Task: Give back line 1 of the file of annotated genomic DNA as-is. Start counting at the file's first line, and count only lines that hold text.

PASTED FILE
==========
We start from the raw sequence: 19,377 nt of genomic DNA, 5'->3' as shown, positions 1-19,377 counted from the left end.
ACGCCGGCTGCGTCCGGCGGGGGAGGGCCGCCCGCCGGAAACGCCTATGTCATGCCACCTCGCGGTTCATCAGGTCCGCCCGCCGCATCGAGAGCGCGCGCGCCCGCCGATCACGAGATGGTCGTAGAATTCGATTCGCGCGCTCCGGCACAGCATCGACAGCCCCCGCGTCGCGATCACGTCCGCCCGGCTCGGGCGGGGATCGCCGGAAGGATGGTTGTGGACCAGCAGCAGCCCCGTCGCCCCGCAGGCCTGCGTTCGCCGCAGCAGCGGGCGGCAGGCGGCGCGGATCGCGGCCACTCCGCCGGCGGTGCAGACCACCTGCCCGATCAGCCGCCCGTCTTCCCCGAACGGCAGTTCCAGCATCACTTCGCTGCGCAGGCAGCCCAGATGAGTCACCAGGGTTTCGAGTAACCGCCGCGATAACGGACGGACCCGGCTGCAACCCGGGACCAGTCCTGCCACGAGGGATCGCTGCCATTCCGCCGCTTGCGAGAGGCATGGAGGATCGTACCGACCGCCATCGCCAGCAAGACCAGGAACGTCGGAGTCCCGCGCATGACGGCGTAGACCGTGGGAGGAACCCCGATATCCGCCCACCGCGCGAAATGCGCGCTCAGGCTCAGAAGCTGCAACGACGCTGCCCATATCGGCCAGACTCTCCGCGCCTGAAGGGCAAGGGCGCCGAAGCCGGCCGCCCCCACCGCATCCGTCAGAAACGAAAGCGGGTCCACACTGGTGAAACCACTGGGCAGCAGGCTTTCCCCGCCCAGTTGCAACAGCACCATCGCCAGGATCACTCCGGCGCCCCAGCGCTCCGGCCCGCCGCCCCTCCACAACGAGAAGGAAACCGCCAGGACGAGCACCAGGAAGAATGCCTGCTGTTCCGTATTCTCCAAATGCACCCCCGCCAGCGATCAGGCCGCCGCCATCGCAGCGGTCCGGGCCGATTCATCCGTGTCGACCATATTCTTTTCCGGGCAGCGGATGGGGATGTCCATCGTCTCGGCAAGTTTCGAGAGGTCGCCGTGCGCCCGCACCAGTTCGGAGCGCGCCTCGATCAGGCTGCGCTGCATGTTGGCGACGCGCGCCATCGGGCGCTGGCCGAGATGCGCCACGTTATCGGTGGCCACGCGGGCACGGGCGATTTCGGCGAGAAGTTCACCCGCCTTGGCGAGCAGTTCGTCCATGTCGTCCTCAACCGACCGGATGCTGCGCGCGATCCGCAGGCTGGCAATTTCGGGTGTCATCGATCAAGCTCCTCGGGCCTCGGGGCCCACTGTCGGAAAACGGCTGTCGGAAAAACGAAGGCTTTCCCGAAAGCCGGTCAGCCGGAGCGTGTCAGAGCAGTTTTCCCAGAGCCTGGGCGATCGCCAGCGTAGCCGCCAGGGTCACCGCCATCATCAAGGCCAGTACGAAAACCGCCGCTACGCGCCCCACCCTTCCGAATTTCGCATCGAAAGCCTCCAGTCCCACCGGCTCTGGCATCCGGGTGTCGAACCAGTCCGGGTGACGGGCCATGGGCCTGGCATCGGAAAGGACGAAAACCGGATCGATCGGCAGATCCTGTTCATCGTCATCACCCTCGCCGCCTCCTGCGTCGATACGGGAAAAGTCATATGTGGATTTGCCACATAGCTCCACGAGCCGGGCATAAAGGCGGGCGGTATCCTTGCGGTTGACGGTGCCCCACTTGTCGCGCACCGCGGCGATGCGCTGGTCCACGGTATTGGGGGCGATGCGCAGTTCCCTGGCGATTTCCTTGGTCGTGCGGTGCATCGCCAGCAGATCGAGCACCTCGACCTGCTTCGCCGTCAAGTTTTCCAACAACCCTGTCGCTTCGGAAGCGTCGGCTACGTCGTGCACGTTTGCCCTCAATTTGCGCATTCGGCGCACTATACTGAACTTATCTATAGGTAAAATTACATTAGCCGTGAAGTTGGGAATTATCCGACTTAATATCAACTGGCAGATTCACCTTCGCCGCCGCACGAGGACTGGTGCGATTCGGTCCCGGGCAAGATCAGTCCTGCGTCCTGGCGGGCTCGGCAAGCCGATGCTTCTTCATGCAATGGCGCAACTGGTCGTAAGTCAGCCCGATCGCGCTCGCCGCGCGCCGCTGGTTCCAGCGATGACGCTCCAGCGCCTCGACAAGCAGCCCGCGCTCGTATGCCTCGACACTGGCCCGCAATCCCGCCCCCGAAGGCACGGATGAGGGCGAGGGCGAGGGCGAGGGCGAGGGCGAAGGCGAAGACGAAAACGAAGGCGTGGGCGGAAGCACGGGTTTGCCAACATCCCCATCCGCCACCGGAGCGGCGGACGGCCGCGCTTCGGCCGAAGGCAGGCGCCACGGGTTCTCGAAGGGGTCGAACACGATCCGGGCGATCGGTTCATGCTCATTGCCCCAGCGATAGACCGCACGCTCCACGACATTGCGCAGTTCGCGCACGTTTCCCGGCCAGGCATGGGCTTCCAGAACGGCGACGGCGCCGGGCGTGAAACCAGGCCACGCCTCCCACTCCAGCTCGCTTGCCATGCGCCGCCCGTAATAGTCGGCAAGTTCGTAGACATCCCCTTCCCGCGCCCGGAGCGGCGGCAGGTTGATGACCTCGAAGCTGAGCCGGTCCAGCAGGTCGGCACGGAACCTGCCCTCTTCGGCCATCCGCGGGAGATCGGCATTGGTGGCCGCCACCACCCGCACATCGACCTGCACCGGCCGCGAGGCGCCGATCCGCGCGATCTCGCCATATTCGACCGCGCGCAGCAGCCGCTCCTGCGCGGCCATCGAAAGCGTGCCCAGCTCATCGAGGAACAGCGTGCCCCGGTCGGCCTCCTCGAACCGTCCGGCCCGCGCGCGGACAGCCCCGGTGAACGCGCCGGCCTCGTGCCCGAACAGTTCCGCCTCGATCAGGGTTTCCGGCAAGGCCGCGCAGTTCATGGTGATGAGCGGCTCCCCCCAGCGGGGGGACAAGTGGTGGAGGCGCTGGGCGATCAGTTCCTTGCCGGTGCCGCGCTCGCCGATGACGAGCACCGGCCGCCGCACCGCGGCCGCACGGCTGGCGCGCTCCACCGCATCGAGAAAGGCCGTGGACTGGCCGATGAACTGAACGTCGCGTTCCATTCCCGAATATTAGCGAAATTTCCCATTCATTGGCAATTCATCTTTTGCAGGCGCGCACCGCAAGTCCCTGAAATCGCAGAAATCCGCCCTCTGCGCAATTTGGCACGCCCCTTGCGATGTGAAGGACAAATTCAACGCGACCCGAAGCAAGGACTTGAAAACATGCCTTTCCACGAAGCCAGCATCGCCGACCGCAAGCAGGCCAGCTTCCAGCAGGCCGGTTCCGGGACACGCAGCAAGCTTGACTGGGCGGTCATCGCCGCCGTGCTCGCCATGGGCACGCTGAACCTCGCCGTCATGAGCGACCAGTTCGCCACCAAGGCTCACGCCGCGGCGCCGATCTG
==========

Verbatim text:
We start from the raw sequence: 19,377 nt of genomic DNA, 5'->3' as shown, positions 1-19,377 counted from the left end.